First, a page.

The FLSA provides a two-year statute of limitations, unless the employer acted willfully, in which case the statute of limitations is three years. 29 U.S.C. § 255(a). Defendant is correct that plaintiffs' claims are barred by § 255's two-year statute of limitations clause, but plaintiffs contend their claims are timely under § 255's extension because defendant acted willfully. The dispositive question therefore is whether plaintiffs can show by a preponderance of the evidence that the defendant acted willfully. If so, plaintiffs' claims are timely; if not, plaintiffs' claims are time-barred under § 255. In answering that question, the court views the record and any inferences from it in a light most favorable to the non-moving parties, the plaintiffs.

A. Threshold Standard for § 255's Extension of the Statute of Limitations

"For § 255's extension to obtain, an employer need not knowingly have violated the FLSA; rather, the three-year term can apply where an employer disregarded the very possibility' that it was violating the statute... although we will not presume that conduct was willful in the absence of evidence." Alvarez v. IBP, Inc., 339 F.3d 894, 908-9 (9th Cir. 2003) (citing Herman v. RSR Sec. Servs. Ltd., 172 F.3d 132, 141 (2d Cir.1999); Cox v. Brookshire Grocery Co., 919 F.2d 354, 356 (5th Cir. 1990)) (internal quotations omitted). "The employee has the burden of proving the employer acted willfully." Garcia v. Tyson Foods, Inc., 890 F.Supp.2d 1273, 1286 (D. Kan. 2012) (citing McLaughlin v. Richland Shoe Co., 486 U.S. 128 (1988)). Willfulness may be found when the employer either "knew or showed reckless disregard for the matter of whether its conduct was prohibited by the statute." McLaughlin, 486 U.S. at 133; Smith v. Aztec Well Servicing Co., 462 F.3d 1274, 1283 (10th Cir. 2006); Reich v. Monfort, 144 F.3d 1329, 1334 (10th Cir. 1998). "Mere negligence is generally not enough to sustain a finding of willfulness." Garcia, 890 F.Supp.2d 1273 at 1287 (citing Nelson v. Waste Mgmt. of Alameda Cnty, Inc., 33 F.App'x 273, 274 (9th Cir. 2002)).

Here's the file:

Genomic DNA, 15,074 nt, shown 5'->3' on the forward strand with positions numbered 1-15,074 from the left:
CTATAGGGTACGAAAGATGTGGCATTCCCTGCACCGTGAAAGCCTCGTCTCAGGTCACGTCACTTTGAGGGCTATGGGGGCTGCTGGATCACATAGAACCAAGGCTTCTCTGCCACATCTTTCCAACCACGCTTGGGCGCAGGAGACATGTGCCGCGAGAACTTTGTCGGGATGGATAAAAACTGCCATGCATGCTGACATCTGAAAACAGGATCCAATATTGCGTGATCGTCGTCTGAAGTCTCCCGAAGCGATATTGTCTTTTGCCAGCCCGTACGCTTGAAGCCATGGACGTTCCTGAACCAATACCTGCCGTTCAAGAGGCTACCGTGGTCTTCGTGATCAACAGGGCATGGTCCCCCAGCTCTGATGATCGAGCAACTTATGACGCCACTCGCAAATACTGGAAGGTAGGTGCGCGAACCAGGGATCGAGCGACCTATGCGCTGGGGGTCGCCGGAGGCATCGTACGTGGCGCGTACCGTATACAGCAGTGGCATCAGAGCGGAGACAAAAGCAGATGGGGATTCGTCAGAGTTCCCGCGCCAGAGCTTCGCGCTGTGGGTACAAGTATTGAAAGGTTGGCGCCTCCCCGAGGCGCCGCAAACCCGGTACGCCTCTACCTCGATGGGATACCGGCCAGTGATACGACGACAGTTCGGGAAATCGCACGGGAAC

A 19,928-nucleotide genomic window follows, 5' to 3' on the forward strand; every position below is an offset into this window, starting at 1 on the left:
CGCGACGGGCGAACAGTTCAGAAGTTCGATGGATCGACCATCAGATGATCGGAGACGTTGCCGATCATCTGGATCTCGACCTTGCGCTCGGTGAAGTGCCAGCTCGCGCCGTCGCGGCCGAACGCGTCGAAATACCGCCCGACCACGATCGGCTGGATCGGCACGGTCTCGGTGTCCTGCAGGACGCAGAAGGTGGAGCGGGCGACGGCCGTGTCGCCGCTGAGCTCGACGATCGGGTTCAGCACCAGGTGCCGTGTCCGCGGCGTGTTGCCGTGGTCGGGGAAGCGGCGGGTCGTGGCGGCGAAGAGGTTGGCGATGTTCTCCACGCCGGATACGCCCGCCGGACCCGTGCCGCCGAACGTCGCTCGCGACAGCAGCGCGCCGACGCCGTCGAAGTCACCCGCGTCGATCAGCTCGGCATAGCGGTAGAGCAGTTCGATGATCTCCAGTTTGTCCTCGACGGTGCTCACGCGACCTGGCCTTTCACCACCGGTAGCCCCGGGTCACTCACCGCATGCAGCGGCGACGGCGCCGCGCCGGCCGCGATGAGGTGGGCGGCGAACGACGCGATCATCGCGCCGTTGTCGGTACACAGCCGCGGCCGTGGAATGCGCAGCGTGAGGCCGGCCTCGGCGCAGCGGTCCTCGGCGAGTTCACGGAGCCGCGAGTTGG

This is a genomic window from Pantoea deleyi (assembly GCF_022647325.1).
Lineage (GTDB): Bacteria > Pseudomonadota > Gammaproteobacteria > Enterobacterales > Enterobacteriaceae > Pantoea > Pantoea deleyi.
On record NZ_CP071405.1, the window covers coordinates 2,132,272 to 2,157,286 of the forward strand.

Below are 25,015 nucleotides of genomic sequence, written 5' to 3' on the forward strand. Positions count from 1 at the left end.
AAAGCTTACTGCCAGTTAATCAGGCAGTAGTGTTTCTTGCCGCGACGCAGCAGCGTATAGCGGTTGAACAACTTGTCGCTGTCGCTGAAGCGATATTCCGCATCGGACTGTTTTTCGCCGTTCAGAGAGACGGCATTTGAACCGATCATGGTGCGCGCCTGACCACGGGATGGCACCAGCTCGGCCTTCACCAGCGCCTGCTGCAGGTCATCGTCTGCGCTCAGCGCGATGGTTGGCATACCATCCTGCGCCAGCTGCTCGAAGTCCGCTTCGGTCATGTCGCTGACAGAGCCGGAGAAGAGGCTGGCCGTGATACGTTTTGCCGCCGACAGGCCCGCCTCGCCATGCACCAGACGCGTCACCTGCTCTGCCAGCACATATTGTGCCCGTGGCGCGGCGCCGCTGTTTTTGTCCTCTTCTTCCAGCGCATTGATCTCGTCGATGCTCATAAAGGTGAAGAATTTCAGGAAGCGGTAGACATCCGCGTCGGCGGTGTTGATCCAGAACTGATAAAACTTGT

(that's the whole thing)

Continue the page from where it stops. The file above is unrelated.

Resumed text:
B. Defendant's Willful or Reckless Disregard

The court must view plaintiffs' claim of defendant's willful violation of the FLSA in a light most favorable to them, as the non-moving parties. The record supports plaintiffs' claim that defendant may have recklessly disregarded the FLSA in its handling of timecards and wage-payment issues. As an initial matter, defendant concedes that it would have paid overtime if it had been made aware of any overtime worked by the plaintiffs. Both city employees, who were deposed, stated that if overtime was not being paid they would have investigated and fixed the problem. At a minimum, defendant knew of its FLSA obligations.